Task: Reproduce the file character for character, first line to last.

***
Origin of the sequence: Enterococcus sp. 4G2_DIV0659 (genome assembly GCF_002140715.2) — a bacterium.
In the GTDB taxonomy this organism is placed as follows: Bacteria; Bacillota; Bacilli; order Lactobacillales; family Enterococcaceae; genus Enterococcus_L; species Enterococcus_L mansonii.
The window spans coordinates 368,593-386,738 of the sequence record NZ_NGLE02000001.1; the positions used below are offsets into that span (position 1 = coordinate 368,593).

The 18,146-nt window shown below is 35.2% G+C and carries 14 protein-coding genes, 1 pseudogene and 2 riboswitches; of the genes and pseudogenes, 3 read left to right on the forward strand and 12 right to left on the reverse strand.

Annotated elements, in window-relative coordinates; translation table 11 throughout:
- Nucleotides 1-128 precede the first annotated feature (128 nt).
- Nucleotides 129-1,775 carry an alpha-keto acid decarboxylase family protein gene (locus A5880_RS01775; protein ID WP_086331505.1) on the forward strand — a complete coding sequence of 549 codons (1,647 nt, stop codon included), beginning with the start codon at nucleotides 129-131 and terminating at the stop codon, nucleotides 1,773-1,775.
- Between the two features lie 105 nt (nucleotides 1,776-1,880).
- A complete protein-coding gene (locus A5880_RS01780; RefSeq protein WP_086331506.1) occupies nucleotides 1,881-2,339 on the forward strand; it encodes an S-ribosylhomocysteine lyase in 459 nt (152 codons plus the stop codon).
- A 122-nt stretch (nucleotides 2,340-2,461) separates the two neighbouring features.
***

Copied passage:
Origin of the sequence: Enterococcus sp. 4G2_DIV0659 (genome assembly GCF_002140715.2) — a bacterium.
In the GTDB taxonomy this organism is placed as follows: Bacteria; Bacillota; Bacilli; order Lactobacillales; family Enterococcaceae; genus Enterococcus_L; species Enterococcus_L mansonii.
The window spans coordinates 368,593-386,738 of the sequence record NZ_NGLE02000001.1; the positions used below are offsets into that span (position 1 = coordinate 368,593).

The 18,146-nt window shown below is 35.2% G+C and carries 14 protein-coding genes, 1 pseudogene and 2 riboswitches; of the genes and pseudogenes, 3 read left to right on the forward strand and 12 right to left on the reverse strand.

Annotated elements, in window-relative coordinates; translation table 11 throughout:
- Nucleotides 1-128 precede the first annotated feature (128 nt).
- Nucleotides 129-1,775 carry an alpha-keto acid decarboxylase family protein gene (locus A5880_RS01775; protein ID WP_086331505.1) on the forward strand — a complete coding sequence of 549 codons (1,647 nt, stop codon included), beginning with the start codon at nucleotides 129-131 and terminating at the stop codon, nucleotides 1,773-1,775.
- Between the two features lie 105 nt (nucleotides 1,776-1,880).
- A complete protein-coding gene (locus A5880_RS01780; RefSeq protein WP_086331506.1) occupies nucleotides 1,881-2,339 on the forward strand; it encodes an S-ribosylhomocysteine lyase in 459 nt (152 codons plus the stop codon).
- A 122-nt stretch (nucleotides 2,340-2,461) separates the two neighbouring features.